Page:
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In this article we discuss the process of terminating parental rights in Wisconsin, including: Voluntary Termination of Parental Rights in Wisconsin, Involuntary Termination of Parental Rights in Wisconsin, and Process of Terminating Parental Rights in Wisconsin

Occasionally, there may be circumstances under which a parent finds that it is within the best interest of their child or children that they terminate their parental rights. This may happen because one parent does not want to be involved, cannot be involved or does not feel like they can adequately care for the child. In this article we discuss the process of terminating parental rights in Wisconsin, including:

  • Voluntary Termination of Parental Rights in Wisconsin
  • Involuntary Termination of Parental Rights in Wisconsin
  • Process of Terminating Parental Rights in Wisconsin

Voluntary Termination of Parental Rights in Wisconsin

One method of terminating a parent’s parental rights is through voluntary relinquishment of the rights by the relinquishing parent. While this route may seem straightforward because no one is contesting the termination, Wisconsin courts still view this with scrutiny, especially if the loss of one parent’s income makes it more likely that the child will be forced on public assistance.  

Judges must first ensure that the relinquishing parent fully understands the consequences of the termination of parental rights, and is consenting to such willingly. The parent may prove consent to the termination in-person at a hearing in which they will be questioned by the judge. Alternatively, if an in-person hearing is not possible, the parent may submit a written consent acknowledging understanding of the consequences of this action and consent to it nonetheless. The judge must also determine that the parent relinquishing their rights has the capacity to do so, meaning no ongoing mental health issues.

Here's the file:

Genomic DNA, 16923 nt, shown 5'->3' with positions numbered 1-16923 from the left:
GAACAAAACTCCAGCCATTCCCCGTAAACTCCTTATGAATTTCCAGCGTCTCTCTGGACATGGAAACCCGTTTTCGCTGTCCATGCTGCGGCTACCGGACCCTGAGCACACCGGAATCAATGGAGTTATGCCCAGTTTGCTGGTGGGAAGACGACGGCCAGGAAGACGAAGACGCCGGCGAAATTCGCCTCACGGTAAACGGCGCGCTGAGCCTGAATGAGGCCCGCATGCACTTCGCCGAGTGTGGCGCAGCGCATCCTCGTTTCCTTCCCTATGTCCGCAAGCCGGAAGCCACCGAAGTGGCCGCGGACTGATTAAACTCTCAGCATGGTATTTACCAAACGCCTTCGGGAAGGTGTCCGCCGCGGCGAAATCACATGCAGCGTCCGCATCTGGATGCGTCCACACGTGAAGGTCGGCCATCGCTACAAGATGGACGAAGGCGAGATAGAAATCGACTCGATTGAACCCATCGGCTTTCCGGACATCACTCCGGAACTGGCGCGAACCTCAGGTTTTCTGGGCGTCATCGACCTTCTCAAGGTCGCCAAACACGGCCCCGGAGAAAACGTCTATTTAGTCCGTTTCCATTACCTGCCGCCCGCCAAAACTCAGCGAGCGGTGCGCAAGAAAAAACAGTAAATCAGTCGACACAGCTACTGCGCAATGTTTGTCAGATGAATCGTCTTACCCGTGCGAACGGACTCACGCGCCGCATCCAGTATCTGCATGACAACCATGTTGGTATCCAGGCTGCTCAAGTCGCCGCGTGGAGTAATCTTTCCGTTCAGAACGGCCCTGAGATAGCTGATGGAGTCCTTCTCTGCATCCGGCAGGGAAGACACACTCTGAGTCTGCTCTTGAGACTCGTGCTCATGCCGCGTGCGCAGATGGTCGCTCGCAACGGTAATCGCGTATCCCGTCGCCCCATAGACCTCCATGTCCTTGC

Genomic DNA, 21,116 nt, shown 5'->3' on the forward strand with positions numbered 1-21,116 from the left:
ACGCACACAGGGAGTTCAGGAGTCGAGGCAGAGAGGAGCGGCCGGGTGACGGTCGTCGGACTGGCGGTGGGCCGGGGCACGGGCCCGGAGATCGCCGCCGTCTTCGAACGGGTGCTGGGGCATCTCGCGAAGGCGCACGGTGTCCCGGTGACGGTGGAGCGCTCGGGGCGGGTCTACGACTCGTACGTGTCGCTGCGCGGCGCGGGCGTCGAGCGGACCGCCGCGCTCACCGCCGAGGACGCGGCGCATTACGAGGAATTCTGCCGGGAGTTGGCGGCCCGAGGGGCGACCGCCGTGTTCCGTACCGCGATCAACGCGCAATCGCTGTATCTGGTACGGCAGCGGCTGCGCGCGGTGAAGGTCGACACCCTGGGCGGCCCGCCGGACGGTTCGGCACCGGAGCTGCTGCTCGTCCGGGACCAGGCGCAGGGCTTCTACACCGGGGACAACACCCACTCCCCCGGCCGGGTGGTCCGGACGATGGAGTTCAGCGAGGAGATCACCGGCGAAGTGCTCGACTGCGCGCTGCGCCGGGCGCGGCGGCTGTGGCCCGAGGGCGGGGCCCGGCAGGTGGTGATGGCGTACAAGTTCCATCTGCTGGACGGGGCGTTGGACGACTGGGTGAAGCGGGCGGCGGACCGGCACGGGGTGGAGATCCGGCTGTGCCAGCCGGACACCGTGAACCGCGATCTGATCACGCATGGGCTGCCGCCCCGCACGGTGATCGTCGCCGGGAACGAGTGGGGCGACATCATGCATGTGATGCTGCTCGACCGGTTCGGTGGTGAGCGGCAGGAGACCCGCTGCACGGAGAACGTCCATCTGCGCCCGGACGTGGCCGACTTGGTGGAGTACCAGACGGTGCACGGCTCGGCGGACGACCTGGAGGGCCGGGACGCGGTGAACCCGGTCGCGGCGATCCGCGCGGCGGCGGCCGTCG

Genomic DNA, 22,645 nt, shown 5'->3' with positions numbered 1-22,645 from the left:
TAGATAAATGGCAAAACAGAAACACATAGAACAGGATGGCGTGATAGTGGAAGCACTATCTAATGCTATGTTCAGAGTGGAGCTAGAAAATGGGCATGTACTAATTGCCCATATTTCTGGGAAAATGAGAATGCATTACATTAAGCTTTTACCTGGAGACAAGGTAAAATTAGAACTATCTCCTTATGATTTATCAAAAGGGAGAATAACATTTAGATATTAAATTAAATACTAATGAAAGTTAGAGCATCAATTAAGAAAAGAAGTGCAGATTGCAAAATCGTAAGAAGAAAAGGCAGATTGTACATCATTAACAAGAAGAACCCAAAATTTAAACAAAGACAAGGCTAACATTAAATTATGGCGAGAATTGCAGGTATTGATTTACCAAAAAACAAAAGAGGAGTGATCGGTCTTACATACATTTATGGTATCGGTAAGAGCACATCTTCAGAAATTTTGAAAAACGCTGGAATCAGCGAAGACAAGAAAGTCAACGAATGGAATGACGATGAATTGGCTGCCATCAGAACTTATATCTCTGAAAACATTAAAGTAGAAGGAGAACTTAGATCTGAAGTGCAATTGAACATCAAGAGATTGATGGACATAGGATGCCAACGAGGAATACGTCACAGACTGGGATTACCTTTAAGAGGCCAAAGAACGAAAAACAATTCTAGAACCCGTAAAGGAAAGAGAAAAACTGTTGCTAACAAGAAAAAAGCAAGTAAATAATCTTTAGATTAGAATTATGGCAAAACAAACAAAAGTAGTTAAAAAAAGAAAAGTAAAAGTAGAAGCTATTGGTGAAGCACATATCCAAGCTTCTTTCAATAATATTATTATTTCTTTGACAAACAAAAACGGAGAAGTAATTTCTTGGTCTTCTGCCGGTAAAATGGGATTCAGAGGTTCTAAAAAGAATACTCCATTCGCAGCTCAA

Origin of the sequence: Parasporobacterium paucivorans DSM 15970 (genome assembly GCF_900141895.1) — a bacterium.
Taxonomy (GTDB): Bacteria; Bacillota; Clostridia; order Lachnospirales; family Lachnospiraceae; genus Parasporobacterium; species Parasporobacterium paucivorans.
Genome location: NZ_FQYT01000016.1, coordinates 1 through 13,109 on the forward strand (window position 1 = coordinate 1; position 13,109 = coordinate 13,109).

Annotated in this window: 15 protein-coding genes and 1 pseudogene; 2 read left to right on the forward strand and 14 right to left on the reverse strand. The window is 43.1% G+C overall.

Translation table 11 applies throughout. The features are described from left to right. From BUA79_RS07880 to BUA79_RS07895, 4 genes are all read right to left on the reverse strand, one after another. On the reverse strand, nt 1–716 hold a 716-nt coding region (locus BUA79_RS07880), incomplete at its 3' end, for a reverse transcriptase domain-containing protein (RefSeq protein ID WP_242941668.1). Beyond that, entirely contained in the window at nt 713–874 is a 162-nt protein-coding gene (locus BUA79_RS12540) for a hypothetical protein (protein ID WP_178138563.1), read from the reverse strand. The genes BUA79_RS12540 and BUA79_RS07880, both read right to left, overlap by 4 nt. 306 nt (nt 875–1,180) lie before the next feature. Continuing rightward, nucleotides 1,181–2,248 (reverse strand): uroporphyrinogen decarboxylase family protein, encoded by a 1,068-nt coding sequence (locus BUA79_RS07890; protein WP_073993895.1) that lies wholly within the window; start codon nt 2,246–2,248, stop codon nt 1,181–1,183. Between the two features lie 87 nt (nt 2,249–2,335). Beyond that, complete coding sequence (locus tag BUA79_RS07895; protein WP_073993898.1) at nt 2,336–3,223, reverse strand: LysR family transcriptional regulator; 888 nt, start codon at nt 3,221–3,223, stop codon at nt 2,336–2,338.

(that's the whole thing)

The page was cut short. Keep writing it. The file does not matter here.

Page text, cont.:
Involuntary Termination of Parental Rights in Wisconsin

Another method of termination involves one parent trying to terminate the rights of the other parent. Under Wisconsin law, there are several valid grounds for involuntary termination of another parent’s rights. These include abandonment, parental disability, failure to assume parental responsibilities or child abuse.  

Under this process, the Court will still hold a hearing to determine whether the termination is within the best interests of the child. They will consider what other family members are available to care for the child and how stable the child’s living and home situation will be after the termination. Wisconsin courts are more likely to grant the termination of a parent’s rights when it is done in conjunction with an adoption, such as a stepparent adoption.  

Process of Terminating Parental Rights in Wisconsin

No matter the method used to terminate a parent’s rights, the process is very similar. The process always involves a Petition by some party to terminate someone’s rights. In order to hear the case, the Court must first meet the jurisdictional requirements of the Uniform Child Custody Jurisdiction and Enforcement Act. The involved parties must then be given notice and then a hearing will be held to determine what is within the best interest of the children. The child will be appointed a guardian ad litem, which is essentially a separate attorney appointed to represent the child’s interests alone, as opposed to representing the interests of either parent. There are separate considerations involved for children living on Indian reservations. Please see the Indian Child Welfare Act for additional considerations.  

If you are thinking about terminating someone’s parental rights in Wisconsin and would like the assistance of an attorney today, call our office at (630) 324-6666.  

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